# The Basic Principle of Counting

To solve some mathematical problems, especially concerning in the probability theory, we have to compute the number of ways a set of objects can be arranged under some conditions. For this, we have to study different counting methods. The study of counting methods comes under the field of combinatorial algebra.

Let us consider three letters $A$, $B$ and $C$ and see in how many ways they can be arranged in a row. $\begin{array}{c} ABC & BCA & CAB \\ ACB & BAC & CBA \end{array}$ Thus, the letters $A$, $B$, $C$ can be arranged in six ways.

This can be explained in a simple way. When we choose a first letter, there are three choices; we can choose any one of the three. For each choice of the first letter, there are only two letters left from which we have to choose the second letter. Hence, we can choose two letters in $3×2=6$ ways. Now, there is only one letter left for the third choice. Thus, these three letters can be arranged in $3×2×1=6$ ways.

This consideration leads us to the basic principle of counting.

## The Basic Principle of Counting states that:

If one thing can be done independently in $n_1$ different ways and if a second thing can be done in $n_2$ different ways and if a third thing can be done in $n_3$ different ways and so on (for any finite number of things), then the total number of ways in which all the things can be done in the stated order is $n_1\cdot n_2\cdot n_3\cdot …$

#### Question: How many numbers between $4000$ and $5000$ can be formed with the digits $2,3,4,5,6,7$?

Here, the numbers formed must be between $4000$ and $5000$, so the digit in the thousand’s place must be $4$. Thus, there is only $1$ way of filling the thousand’s place. After filling the thousand’s place, five digits are left. So, the hundred’s place can be filled up in $5$ ways. Now, there are only four digits left. So, the ten’s place can be filled up in $4$ ways and the unit’s place by $3$ ways.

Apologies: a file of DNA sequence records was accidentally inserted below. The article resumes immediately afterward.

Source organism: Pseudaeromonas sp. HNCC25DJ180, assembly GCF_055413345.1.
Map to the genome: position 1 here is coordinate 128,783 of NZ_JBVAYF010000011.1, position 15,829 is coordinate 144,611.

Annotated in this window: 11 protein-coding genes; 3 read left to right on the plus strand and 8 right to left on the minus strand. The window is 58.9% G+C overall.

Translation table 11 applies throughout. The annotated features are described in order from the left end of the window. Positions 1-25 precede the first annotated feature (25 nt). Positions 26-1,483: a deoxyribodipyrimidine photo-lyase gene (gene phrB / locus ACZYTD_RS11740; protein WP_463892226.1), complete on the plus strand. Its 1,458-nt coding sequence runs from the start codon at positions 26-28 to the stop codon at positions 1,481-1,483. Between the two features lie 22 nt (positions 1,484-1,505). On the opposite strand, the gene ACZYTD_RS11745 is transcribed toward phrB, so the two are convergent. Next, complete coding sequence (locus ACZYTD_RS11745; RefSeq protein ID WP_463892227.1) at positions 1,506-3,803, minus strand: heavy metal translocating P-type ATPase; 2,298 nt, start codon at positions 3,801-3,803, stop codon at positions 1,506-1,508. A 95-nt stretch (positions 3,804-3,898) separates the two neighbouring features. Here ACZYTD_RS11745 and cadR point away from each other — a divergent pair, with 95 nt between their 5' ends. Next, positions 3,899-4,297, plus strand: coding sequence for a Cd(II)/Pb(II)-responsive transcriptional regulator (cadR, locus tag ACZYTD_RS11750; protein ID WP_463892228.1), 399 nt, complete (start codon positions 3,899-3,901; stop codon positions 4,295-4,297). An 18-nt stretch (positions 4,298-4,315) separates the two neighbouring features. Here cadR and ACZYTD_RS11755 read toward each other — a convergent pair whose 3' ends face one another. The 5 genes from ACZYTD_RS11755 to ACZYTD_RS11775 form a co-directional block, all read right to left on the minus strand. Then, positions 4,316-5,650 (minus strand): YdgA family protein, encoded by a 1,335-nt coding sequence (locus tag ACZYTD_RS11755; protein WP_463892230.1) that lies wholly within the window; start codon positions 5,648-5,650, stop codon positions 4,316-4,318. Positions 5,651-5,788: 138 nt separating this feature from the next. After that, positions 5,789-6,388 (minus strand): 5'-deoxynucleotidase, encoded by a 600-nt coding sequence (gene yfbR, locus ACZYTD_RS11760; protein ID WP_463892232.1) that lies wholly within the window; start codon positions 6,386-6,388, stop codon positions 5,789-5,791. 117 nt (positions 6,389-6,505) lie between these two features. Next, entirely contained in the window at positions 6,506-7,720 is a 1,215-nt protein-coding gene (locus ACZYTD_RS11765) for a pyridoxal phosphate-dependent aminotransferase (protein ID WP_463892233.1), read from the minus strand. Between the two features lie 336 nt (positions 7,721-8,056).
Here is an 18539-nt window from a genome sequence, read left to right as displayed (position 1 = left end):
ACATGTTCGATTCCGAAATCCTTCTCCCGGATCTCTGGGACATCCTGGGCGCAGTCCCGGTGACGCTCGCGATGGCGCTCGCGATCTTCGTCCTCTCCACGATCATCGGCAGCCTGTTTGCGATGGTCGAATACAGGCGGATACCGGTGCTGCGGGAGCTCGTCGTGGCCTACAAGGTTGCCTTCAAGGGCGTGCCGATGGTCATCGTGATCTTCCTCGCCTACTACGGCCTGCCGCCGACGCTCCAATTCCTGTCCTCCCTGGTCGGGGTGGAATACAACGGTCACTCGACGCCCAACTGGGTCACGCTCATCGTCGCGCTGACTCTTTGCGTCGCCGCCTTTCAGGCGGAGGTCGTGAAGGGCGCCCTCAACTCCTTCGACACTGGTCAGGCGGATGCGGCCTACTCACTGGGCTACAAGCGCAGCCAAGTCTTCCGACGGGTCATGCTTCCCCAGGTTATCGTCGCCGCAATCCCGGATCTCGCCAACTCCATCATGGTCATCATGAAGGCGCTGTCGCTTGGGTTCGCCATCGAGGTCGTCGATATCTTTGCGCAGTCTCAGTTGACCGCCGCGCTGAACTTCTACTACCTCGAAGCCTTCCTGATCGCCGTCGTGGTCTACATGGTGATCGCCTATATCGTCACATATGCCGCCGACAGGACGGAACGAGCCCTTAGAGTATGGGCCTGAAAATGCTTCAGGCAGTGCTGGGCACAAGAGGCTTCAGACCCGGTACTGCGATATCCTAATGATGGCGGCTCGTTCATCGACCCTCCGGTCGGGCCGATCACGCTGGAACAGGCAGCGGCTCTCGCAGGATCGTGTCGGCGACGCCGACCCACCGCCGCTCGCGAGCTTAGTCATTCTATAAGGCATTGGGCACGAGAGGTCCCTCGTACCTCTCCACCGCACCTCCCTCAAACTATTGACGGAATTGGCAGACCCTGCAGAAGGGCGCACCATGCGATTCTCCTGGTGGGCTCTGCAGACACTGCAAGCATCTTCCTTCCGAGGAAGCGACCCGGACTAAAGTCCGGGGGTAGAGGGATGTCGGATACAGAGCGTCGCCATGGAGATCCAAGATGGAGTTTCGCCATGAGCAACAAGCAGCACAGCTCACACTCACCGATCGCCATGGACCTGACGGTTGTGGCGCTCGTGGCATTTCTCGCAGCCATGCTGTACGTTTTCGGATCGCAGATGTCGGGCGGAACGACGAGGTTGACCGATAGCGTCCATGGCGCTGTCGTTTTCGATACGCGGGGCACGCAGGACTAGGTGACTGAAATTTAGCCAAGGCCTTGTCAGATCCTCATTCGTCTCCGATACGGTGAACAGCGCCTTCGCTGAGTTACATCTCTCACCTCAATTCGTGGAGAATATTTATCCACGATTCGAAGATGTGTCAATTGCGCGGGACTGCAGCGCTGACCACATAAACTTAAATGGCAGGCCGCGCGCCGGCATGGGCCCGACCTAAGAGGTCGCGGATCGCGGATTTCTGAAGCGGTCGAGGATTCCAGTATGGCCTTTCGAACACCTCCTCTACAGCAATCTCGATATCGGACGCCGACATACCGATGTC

Thus, numbers between $4000$ and $5000$ formed with the digits $2,3,4,5,6,7$ $=1×5×4×3=60$

## Factorial Notation

In many cases, we have to compute the products of the type $1\cdot 2\cdot 3$ or $1\cdot 2\cdot 3\cdot 4$ or $1\cdot 2\cdot 3\cdot 4\cdot 5$ etc. These products are denoted by a notation known as the factorial notation.

The product $1\cdot 2\cdot 3$ is denoted by $3!$ and is known as factorial $3$.

The product $1\cdot 2\cdot 3\cdot 4$ is denoted by $4!$ and is known as factorial $4$.

Similarly, the product $1\cdot 2\cdot 3\cdot 4\cdot 5$ is denoted by $5!$ and is known as factorial $5$.

Thus, if $n\in N$, then the continued product from $1$ to $n$ is known as factor $n$ and is written as $n!$.

Thus, $\begin{array}{l} n! &= 1\cdot 2\cdot 3\cdot 4\cdot 5\cdot…\cdot(n-1)\cdot n \\ 1! &= 1 \\ 2! &= 1\cdot 2 \\ 3! &= 1\cdot 2\cdot 3 \\ 4! &=1\cdot 2\cdot 3\cdot 4\end{array}$

Also, we observe that $\begin{array}{l} 5! &=1\cdot 2\cdot 3\cdot 4\cdot 5 \\ &= 5(1\cdot 2\cdot 3\cdot 4) \\ &= 5\cdot 4! \\ 11! &= 11\cdot(11-1)! \\ &= 11\cdot 10! \\ 25! &= 25\cdot(25-1)! \\ &= 25\cdot 24!\end{array}$ $\therefore n! = n\cdot(n-1)!=n(n-1)\cdot(n-2)!$

### Factorial $0$ or $0!$

By definition, $0!$ has no meaning. However, we can prove $0!=1$ mathematically as, $\begin{array}{l} & 1! &= 1\cdot(1-1)! \\ \text{or,} & 1 &= 1\cdot 0! \\ \therefore & 0! &= 1\end{array}$

Next: Permutation